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My textbook defines a bipartite graph in the following way:

A graph $G = (V, E)$ is called bipartite if $V = V_1 \cup V_2$ with $V_1 \cap V_2 = \emptyset$, and every edge of $G$ is of the form $\{a, b\}$ with $a \in V_1$ and $b \in V_2$.

So from this definition, we could have $V_1 = \emptyset$ and $V_2 = H$ where $H$ is a set of vertices with no edges. In otherwards, any graph containing only vertices and not edges is considered bipartite.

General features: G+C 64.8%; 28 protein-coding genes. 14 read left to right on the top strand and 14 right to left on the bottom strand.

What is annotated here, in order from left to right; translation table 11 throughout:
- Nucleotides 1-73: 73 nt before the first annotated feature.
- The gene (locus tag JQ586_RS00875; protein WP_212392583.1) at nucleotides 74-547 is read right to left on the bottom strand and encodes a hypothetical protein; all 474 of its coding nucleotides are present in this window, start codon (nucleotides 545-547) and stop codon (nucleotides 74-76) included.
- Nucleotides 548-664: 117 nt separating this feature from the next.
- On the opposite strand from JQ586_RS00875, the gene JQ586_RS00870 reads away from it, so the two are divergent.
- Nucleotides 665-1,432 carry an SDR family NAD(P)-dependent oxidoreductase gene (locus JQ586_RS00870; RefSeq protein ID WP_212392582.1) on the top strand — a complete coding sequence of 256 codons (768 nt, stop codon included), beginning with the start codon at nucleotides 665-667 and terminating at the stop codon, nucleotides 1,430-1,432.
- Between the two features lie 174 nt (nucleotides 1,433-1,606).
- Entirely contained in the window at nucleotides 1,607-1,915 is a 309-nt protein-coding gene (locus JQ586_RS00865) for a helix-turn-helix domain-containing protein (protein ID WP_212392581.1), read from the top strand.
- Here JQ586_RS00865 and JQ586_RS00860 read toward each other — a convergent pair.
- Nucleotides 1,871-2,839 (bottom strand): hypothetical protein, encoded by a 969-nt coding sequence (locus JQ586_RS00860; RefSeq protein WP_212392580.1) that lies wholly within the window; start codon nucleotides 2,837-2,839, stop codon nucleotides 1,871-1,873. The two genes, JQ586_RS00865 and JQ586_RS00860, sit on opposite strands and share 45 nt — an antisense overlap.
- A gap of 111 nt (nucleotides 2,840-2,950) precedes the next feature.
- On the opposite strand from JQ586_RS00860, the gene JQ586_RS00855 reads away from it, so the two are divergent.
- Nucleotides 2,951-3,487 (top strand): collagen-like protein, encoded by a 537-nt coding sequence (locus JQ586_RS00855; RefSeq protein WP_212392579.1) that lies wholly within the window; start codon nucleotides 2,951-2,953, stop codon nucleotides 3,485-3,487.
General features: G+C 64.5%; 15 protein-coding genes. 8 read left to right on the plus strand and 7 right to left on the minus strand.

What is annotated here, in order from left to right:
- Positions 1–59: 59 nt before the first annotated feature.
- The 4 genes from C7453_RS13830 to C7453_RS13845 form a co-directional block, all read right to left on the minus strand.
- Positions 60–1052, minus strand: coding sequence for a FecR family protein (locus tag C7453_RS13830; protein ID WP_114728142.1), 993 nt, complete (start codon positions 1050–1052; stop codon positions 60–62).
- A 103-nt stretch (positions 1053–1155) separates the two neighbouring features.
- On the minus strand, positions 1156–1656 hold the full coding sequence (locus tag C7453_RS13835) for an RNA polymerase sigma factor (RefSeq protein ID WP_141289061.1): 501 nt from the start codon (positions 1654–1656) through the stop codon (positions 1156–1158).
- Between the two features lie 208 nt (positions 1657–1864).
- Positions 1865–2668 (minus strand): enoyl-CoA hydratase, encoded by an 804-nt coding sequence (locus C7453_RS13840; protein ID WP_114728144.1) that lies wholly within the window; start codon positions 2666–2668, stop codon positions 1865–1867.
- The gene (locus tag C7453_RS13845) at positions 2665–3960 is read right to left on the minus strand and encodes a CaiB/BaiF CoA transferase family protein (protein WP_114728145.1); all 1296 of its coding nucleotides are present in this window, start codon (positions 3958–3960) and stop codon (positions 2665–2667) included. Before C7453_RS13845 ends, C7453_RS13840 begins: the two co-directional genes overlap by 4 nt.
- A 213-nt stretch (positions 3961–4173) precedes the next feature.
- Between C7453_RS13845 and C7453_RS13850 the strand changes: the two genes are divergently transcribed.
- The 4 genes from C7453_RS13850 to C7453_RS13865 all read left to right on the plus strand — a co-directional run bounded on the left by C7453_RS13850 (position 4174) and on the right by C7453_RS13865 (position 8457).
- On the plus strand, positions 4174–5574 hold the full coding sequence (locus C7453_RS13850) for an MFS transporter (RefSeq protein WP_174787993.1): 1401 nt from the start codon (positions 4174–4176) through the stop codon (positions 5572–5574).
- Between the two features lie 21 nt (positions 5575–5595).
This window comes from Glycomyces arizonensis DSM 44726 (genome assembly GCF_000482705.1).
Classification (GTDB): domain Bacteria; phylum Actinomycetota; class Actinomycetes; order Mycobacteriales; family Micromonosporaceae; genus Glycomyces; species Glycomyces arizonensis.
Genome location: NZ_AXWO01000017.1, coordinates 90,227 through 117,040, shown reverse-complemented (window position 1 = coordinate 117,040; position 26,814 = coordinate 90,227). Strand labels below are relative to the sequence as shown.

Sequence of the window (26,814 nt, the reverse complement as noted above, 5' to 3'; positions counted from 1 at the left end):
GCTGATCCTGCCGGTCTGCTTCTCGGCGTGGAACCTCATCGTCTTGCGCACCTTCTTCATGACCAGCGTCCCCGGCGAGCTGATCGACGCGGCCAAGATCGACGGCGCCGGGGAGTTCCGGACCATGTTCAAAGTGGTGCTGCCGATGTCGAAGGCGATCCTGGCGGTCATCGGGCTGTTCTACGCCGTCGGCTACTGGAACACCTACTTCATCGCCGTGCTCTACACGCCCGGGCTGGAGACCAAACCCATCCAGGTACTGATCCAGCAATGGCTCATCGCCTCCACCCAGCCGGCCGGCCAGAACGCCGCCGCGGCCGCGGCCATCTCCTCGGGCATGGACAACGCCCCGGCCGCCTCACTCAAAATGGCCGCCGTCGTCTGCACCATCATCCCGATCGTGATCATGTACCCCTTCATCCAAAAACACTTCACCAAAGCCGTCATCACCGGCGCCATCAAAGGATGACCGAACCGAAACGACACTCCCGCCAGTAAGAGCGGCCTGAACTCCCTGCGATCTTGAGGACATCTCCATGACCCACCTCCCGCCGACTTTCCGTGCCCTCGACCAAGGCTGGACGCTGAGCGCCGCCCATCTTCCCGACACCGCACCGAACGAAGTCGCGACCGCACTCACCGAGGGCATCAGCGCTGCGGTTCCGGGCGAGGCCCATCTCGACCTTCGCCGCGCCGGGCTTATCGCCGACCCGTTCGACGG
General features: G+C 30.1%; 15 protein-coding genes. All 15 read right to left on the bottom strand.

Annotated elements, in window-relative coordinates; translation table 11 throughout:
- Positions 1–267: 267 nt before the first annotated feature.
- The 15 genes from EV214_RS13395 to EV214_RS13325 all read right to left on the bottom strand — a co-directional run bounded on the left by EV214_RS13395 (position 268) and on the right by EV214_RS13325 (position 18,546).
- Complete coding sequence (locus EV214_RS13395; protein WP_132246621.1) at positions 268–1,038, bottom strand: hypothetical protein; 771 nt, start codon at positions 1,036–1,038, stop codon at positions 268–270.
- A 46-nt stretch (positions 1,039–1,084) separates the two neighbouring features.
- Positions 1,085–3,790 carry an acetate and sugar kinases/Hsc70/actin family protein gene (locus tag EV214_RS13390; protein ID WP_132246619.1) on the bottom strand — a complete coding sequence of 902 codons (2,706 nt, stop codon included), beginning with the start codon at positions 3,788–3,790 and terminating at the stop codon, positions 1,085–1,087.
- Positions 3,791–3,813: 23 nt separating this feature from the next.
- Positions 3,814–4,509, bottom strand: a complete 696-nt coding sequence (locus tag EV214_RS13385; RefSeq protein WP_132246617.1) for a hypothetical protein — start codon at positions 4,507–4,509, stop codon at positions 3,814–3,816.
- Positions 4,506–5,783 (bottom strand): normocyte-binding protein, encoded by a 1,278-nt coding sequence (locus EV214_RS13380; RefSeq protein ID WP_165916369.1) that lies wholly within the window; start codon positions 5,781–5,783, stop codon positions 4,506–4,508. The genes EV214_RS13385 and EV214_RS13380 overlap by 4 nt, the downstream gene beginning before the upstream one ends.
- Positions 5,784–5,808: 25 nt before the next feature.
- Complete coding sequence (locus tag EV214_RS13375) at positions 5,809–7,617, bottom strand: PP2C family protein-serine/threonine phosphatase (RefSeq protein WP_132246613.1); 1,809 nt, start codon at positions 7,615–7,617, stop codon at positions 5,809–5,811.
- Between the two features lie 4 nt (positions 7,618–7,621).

Is this true?

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Technically speaking, you could allow one or both of the partite sets to be empty, but these are degenerate cases. The typical bipartite graph has two nonempty sets of vertices $V_1$ and $V_2$ and all the edges go "across" the two partite sets (i.e. one end is in $V_1$ and one end is in $V_2$).

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